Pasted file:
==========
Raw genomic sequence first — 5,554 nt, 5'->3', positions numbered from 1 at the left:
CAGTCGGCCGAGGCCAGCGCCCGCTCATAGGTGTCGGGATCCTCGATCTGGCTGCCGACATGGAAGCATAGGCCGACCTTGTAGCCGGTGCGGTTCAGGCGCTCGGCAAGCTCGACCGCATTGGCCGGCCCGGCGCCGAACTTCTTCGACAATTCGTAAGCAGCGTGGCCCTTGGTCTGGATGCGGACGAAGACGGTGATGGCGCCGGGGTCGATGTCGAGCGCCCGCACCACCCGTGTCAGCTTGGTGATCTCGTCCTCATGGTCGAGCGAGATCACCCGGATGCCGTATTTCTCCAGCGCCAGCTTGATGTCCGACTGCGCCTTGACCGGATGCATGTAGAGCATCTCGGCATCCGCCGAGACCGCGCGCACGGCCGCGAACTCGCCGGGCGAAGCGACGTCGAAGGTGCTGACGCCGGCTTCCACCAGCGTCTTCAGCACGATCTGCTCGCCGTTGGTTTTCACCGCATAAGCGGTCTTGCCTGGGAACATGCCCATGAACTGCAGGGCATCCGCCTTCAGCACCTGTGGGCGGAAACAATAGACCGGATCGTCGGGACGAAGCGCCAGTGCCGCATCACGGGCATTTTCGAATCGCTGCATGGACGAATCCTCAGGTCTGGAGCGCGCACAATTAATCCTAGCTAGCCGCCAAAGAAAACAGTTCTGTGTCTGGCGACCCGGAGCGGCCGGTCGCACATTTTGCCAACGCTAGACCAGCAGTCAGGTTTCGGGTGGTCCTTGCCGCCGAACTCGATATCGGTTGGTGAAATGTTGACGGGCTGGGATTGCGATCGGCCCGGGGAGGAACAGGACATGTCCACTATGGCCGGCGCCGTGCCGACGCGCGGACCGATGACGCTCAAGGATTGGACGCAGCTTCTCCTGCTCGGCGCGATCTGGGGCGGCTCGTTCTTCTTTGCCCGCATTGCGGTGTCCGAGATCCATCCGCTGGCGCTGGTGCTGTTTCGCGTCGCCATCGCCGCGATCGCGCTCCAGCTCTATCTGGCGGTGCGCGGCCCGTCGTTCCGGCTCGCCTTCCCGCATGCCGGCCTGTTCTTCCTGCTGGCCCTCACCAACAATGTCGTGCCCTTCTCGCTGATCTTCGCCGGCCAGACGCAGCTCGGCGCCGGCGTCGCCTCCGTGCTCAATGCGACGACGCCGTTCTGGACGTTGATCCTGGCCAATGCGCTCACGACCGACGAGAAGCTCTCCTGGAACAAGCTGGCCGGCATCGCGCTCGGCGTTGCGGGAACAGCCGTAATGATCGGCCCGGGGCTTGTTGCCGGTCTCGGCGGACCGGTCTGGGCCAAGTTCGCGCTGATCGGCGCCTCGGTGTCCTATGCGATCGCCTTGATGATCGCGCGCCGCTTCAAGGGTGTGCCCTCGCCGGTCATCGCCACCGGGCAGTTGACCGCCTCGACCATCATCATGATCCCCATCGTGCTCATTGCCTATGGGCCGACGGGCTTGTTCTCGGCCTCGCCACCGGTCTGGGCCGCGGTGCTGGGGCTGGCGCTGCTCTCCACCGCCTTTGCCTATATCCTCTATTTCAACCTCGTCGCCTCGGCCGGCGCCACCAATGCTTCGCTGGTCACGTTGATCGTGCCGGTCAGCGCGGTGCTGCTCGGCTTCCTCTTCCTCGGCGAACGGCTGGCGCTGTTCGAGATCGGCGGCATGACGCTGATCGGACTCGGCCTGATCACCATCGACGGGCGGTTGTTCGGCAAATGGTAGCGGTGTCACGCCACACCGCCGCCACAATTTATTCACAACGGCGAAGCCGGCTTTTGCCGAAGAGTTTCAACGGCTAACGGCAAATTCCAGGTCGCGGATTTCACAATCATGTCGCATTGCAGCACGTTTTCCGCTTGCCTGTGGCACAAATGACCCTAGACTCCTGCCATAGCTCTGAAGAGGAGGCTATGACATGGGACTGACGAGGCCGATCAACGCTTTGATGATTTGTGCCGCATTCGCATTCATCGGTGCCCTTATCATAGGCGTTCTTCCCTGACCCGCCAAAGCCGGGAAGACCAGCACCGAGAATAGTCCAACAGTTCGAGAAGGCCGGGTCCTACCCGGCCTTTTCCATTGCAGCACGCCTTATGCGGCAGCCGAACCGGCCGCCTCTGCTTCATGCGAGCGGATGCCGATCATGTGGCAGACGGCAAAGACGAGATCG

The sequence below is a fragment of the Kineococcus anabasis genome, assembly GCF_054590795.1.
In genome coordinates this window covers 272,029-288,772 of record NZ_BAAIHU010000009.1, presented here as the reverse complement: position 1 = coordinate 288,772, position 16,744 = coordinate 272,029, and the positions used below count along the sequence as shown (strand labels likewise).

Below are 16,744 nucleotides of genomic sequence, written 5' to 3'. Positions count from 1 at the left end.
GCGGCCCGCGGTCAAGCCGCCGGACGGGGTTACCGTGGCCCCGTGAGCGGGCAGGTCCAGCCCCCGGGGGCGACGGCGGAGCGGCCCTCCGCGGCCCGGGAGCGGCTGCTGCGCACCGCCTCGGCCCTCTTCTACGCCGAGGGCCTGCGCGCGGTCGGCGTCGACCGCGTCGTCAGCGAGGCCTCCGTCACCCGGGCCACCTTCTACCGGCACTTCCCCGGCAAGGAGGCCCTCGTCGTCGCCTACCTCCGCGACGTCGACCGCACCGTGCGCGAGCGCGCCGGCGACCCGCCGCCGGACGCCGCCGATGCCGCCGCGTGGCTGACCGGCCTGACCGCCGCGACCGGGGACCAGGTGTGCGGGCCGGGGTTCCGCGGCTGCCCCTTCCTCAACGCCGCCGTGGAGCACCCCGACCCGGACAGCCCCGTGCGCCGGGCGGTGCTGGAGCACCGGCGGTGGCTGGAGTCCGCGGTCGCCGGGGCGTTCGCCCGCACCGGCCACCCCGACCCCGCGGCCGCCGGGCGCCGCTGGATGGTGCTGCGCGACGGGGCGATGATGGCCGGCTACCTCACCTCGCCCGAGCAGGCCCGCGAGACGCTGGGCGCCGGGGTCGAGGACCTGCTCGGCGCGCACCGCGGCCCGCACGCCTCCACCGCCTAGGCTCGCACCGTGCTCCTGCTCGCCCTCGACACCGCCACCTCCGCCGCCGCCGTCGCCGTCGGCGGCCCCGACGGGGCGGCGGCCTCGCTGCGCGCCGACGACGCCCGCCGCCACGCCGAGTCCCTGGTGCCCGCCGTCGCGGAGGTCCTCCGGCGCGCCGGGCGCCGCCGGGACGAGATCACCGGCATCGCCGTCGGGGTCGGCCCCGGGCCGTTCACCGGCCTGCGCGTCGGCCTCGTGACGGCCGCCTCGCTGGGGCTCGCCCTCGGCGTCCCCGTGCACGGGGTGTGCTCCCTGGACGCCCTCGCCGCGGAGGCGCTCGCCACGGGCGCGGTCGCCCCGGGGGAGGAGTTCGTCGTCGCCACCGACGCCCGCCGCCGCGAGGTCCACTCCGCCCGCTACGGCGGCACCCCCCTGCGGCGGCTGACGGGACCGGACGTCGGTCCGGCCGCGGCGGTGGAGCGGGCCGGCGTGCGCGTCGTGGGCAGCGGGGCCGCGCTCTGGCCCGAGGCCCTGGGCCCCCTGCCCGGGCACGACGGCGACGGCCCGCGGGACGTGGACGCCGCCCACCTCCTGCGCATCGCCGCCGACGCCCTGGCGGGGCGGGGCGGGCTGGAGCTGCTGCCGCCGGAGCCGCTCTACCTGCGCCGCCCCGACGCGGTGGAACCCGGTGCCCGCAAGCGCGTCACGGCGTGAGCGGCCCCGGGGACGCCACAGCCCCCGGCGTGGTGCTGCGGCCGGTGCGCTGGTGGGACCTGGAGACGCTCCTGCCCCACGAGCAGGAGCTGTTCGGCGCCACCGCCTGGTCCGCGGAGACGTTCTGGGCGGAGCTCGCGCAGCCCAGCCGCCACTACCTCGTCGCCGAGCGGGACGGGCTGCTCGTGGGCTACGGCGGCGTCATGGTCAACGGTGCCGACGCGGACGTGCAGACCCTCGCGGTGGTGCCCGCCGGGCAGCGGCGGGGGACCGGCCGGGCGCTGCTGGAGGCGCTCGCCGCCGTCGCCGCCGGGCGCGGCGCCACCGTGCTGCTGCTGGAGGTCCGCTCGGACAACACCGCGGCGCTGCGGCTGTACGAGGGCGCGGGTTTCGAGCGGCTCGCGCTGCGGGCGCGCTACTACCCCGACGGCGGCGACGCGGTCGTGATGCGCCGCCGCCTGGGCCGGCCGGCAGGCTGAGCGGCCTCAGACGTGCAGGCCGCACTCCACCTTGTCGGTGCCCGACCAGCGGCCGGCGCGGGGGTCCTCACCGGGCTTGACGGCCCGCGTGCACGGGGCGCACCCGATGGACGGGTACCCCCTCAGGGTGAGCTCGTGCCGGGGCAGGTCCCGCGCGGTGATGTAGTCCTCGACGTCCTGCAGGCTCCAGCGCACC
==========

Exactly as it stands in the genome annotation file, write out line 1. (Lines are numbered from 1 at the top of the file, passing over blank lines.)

Raw genomic sequence first — 5,554 nt, 5'->3', positions numbered from 1 at the left: